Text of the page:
DALLAS – Louisiana Tobacco Settlement Financing Corp. will go to market this week with a $638 million refunding of revenue bonds despite postponing the sale Monday and Tuesday to avoid the turbulent municipal marketplace.
Louisiana Commissioner of Administration Kristy Nichols said Tuesday that the negotiated deal should occur this week.
“We had an extensive investor road-show last week, including both one-one-one meetings and group lunches, got a strong turnout, and we look forward to strong investor interest in the bond sale despite the difficult market conditions these past several weeks,” Nichols said in an e-mail statement.
“We are continuing to monitor market conditions in terms of timing, with cautious optimism that conditions will level out,” she said. “We will proceed in a way that's in the best interest of the state of Louisiana.”
Louisiana’s tobacco settlement bonds are rated BBB-plus by Fitch Ratings. Standard & Poor’s provided phased ratings, with the revenue bonds maturing from 2016 through 2023 at A, maturities from 2024 through 2033 at A-minus, and the final 2034 maturity at BBB-plus.
The bonds will refund bonds issued in 2001 supported by the state’s share of the 1998 Master Settlement Agreement with the tobacco companies. Louisiana securitized 60% of its payments with $1.2 billion of taxable and tax-exempt bonds.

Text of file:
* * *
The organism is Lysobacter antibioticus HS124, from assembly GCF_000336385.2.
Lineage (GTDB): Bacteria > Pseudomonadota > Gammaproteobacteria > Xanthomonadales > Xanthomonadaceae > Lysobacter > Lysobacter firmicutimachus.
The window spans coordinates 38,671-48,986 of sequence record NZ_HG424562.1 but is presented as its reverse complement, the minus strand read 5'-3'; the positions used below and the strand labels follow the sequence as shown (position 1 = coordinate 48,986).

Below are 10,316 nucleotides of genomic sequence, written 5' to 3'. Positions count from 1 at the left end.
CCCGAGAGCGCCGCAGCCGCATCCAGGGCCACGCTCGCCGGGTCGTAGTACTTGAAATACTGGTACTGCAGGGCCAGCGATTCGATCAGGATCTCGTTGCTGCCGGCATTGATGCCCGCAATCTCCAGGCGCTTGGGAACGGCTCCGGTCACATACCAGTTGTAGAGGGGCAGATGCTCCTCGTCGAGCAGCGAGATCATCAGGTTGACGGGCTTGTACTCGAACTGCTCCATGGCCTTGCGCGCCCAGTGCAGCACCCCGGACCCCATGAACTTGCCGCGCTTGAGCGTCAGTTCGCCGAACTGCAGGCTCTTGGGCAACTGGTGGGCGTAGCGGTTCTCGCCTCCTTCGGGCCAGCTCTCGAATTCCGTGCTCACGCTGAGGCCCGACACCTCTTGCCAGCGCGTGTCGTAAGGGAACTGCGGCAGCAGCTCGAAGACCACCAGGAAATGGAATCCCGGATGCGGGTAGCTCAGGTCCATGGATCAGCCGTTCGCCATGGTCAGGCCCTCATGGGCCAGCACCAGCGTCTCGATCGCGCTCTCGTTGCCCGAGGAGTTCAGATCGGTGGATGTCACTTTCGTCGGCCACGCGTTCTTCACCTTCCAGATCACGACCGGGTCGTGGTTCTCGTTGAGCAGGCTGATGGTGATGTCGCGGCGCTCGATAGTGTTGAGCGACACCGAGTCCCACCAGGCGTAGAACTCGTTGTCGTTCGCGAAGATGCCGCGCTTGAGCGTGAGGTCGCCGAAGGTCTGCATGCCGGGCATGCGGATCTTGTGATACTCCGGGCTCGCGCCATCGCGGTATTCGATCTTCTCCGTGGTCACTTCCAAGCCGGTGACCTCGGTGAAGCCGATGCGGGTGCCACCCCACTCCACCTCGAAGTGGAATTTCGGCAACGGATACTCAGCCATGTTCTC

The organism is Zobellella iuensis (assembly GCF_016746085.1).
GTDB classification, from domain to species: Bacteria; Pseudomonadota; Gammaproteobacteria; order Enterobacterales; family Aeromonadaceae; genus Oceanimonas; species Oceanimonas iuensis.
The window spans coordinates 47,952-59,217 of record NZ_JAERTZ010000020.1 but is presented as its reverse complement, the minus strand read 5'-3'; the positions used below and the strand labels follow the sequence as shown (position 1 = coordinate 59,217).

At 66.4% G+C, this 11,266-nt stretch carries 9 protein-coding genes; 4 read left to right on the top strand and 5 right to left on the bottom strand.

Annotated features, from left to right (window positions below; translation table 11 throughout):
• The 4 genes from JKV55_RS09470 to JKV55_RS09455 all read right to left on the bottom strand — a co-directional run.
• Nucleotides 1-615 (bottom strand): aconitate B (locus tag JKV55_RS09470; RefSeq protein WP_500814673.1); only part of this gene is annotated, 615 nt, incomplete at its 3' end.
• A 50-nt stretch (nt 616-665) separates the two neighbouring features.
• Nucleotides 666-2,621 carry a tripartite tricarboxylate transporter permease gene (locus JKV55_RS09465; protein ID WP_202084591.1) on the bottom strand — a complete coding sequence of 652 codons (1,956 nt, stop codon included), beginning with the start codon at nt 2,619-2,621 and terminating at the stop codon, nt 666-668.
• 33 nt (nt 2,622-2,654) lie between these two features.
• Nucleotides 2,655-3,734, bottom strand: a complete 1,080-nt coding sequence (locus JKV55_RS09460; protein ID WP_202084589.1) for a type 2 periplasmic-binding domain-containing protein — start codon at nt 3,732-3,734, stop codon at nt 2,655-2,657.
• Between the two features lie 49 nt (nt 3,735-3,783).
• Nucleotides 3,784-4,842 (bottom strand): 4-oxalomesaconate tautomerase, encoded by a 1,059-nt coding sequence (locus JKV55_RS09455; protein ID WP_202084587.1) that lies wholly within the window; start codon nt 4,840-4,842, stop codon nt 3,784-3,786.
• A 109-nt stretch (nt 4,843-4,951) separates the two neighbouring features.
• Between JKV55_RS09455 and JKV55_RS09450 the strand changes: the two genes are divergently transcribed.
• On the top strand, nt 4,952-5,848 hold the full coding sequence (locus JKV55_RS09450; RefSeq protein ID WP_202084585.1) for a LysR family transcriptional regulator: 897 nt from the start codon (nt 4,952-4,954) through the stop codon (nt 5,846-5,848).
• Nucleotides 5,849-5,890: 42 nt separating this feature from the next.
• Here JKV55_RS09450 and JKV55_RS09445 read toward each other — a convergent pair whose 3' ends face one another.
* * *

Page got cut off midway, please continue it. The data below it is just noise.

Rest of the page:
The debt service schedule is structured to provide an estimated $142.8 million of savings in the first three years.
The deal structure was proposed by Gov. Bobby Jindal to support a college scholarship program that has been receiving up to $100 million a year from the general fund. The scholarship fund is allocated $60 million from the refunding in the fiscal 2014 budget.
Savings from the refunding are estimated at $67.2 million in fiscal 2014, $57.3 million in 2015 and $18.3 million in 2016.
The short-term savings structure was approved by the State Bond Commission at a special session June 6 with Treasurer John N. Kennedy as the sole opponent.
Kennedy supported the restructuring, but said it should have to provide lower debt service payments rather than initial savings.
The early-savings structure was the best method to secure the settlement revenues as tobacco use continues to decline, Nichols said after the Bond Commission authorization
“Tobacco consumption is decreasing and will likely continue to decrease,” she said then. “That fact makes the upfront savings approach both the safest option and the best long-term financial deal for the state.”
Citi is the senior bookrunner with Jefferies & Co. Inc. as co-senior manager.
Co-managers include Bank of America Merrill Lynch, Raymond James, Stephens Inc., Southwest Securities, Williams Capital Group LLC, and Siebert Brandford Shank and Co. LLC.
Public Resources Advisory Group is financial advisor to the tobacco finance panel.
Foley & Judell and Hawkins Delafield & Wood are co-bond counsel.